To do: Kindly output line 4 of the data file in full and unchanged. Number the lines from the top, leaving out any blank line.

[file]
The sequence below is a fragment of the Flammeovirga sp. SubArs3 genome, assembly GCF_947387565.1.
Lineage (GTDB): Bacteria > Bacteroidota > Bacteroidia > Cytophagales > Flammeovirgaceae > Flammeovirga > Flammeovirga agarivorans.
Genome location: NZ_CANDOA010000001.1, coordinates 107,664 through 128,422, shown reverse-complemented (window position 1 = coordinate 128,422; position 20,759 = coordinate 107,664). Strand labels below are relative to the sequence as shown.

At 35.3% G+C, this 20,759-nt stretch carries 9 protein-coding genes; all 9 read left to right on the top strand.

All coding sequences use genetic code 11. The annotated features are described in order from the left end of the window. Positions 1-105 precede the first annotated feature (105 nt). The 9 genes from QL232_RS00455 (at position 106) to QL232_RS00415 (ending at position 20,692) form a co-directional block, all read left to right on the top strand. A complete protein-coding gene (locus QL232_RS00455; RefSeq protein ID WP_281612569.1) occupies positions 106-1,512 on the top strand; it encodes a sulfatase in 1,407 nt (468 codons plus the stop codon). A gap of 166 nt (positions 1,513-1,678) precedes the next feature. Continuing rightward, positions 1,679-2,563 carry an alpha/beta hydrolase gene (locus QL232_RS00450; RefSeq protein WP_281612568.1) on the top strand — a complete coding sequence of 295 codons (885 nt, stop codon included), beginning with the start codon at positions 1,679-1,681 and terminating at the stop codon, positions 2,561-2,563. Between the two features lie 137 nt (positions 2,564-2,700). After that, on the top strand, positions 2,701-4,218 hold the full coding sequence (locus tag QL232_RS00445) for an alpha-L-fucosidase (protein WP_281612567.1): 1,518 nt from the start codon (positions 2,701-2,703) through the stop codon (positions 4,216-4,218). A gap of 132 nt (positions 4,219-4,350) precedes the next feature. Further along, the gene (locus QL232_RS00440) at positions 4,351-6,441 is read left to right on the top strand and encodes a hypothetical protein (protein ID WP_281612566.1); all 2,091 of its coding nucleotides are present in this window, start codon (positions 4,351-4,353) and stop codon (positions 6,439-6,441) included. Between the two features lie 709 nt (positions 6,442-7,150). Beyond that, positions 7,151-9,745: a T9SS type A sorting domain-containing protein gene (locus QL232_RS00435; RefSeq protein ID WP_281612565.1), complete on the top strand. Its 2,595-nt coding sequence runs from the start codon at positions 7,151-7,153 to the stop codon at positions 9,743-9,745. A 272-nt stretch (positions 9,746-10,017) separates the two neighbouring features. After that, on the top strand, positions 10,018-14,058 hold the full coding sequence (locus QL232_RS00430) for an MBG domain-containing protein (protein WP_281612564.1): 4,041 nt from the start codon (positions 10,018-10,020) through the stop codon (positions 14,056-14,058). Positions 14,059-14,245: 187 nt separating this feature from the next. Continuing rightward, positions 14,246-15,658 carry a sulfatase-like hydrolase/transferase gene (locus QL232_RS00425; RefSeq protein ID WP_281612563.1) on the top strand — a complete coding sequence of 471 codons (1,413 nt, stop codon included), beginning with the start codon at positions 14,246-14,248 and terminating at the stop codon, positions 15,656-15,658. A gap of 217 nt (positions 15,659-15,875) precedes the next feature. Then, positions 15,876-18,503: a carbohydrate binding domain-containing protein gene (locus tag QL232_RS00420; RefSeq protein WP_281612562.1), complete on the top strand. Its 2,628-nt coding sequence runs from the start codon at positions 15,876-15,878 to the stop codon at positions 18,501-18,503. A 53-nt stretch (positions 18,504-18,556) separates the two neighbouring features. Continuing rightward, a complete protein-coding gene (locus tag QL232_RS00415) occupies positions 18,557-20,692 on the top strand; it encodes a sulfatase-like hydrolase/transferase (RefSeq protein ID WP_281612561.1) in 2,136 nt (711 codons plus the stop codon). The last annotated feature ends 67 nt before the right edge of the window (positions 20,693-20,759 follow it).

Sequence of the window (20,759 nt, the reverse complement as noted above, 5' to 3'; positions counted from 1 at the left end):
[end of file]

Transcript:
At 35.3% G+C, this 20,759-nt stretch carries 9 protein-coding genes; all 9 read left to right on the top strand.